For Karan Grover, architecture is a verb. As an explanation, the principal of Karan Grover Associates offers the ideology of his tutor John Turner, whose mentorship he enjoyed at Architectural Association, London. “Turner, whose claim to fame was his book Housing as a Verb, taught me that when you looked at housing as a number — which we did at that time in India, architecture was a noun; but if we talked about the act of building a home, it became a verb.”
Grover recalls that the time he decided he wanted to be an architect, he was at Mayo College and had opted for cardboard modelling as an elective. While he graduated as an architect from MSU Baroda, he believes he received his true grounding at Architectural Association. As a result, even though he aped the West in his design ideologies at that time, he ironically picked ‘Housing the urban poor in India’ as his post-graduate thesis.
Now, KGA — established in 1985 — has been a fervent believer that one’s culture and heritage provides clues to contemporary architecture and sustainable development that is relevant to the Indian context. From practising architects, students to young children, Grover continues to enthusiastically teach and recruit them into his social endeavour of culturally relevant and sustainable architecture and conservation of our Indian architectural heritage. His studio is, thus, a consortium of like-minded professionals who offer structure, landscaping and services as a single window service — where “interpretations of tradition” became the overarching design philosophy.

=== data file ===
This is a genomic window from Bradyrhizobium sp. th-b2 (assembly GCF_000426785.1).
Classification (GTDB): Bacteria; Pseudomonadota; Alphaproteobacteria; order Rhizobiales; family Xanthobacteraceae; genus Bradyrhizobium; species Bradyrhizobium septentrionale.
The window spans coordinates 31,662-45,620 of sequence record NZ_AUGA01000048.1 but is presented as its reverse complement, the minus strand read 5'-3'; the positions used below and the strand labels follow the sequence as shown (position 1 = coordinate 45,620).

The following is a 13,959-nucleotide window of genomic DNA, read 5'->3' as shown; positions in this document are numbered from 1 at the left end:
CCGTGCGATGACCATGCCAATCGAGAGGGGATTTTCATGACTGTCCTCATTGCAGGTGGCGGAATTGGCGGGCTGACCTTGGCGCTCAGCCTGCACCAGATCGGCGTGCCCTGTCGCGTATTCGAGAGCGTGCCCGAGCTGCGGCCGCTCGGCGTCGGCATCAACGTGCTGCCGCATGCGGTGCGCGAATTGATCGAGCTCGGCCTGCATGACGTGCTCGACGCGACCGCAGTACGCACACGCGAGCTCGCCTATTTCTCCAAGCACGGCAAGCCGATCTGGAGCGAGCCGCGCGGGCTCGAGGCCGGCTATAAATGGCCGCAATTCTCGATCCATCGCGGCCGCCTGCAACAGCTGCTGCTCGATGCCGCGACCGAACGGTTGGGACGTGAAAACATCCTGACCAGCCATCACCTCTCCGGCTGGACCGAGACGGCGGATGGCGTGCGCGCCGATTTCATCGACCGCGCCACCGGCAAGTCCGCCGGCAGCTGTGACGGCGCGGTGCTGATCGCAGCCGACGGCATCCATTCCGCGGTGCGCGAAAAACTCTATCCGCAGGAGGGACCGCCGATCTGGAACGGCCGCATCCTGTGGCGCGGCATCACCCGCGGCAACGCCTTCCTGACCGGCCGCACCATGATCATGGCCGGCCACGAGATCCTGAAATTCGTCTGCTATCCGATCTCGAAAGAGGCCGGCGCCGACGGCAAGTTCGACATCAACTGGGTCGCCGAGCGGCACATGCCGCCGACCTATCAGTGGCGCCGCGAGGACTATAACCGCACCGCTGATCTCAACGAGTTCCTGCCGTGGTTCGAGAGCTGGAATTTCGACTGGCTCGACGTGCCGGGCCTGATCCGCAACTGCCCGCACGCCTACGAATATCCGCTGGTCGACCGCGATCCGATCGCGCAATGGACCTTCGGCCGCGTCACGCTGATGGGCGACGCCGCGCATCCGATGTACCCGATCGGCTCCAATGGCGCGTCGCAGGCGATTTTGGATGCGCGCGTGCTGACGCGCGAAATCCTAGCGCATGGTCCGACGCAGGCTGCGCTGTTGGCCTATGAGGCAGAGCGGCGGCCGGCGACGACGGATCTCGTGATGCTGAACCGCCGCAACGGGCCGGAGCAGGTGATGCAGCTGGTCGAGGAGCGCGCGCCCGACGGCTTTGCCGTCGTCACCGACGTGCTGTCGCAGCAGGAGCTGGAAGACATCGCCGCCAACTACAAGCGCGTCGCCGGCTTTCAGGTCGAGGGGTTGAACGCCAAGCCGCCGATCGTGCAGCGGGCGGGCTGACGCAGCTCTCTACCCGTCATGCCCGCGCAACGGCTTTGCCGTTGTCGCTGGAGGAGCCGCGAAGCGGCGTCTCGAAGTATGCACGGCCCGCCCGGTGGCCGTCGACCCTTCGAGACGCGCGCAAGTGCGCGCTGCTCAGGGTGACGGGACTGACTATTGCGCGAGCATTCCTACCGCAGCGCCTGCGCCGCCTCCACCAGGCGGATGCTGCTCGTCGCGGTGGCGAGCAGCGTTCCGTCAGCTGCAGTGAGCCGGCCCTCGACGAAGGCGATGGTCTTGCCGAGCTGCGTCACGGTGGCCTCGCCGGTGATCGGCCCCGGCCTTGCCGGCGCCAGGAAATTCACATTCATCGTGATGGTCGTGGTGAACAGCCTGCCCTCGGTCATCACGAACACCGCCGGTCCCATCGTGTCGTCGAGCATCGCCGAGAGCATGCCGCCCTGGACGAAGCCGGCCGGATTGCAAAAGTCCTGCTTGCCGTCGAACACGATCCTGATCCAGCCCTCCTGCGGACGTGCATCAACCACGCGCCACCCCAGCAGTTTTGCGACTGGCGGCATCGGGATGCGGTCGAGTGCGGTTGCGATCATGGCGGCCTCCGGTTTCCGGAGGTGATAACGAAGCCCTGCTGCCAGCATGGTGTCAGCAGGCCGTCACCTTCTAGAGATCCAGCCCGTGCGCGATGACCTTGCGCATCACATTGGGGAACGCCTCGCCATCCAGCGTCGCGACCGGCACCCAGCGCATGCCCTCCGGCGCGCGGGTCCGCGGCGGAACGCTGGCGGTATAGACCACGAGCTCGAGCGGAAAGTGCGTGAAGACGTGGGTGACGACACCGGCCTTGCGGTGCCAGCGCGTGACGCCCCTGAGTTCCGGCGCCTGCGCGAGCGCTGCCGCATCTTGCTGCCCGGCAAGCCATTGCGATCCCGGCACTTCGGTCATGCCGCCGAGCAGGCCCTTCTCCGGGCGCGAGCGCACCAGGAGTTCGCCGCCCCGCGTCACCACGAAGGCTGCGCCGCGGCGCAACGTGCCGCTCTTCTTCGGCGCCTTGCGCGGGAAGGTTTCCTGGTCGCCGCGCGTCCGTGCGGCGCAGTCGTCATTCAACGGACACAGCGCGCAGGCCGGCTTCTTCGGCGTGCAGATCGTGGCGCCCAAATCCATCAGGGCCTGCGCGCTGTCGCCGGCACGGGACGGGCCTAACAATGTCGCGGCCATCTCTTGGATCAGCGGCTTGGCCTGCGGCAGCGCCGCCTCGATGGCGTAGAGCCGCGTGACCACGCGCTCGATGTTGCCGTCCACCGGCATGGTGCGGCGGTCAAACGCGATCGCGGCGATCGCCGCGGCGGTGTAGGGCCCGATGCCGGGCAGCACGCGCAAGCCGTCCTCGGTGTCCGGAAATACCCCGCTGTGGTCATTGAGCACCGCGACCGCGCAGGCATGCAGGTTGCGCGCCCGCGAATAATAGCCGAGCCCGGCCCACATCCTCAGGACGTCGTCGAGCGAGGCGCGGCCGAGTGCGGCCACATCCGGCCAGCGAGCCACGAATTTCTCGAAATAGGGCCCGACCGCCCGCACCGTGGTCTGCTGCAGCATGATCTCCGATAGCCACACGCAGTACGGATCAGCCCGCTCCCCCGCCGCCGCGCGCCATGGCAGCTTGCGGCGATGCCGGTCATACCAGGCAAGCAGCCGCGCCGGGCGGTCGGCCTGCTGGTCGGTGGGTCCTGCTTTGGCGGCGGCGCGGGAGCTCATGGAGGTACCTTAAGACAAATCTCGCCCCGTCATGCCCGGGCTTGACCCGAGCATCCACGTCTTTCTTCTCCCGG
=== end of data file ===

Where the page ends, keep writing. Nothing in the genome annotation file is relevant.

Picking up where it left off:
Grover is a frequent speaker at various national and international forums, annually addressing over 20,000 professionals and students pro bono, mostly on topics pertaining to sustainability and green architecture — a personal commitment he made to President Bill Clinton at the Clinton Global Initiative, New York, in 2006. He has been the keynote speaker at the India Green Building Congress for eight consecutive years. The academician in Grover hopes to continue to inspire young students and architects with his national and international lectures on the importance of tradition, working with the climate, and building people-responsive environments. “That is my goal! And I pray for the strength and ability to extend and promote the notion.”

Looking Back

The Bhasha Tribal Centre in Jaspur is a project that Grover considers a milestone for KGA. Grover shares that this all-brick complex provides a culturally relevant platform for the 9 million tribals in Gujarat to showcase their extraordinary work in embroidery, terracotta and metal.

Looking forward

The Vidhan Sabha at Naya Raipur is a project that KGA is most excited by. Having designed the Goa and Bihar Vidhan Sabhas, the firm has coalesced all their learnings and designed a powerful building that truly reflects the culture and purpose of the state of Chhattisgarh.

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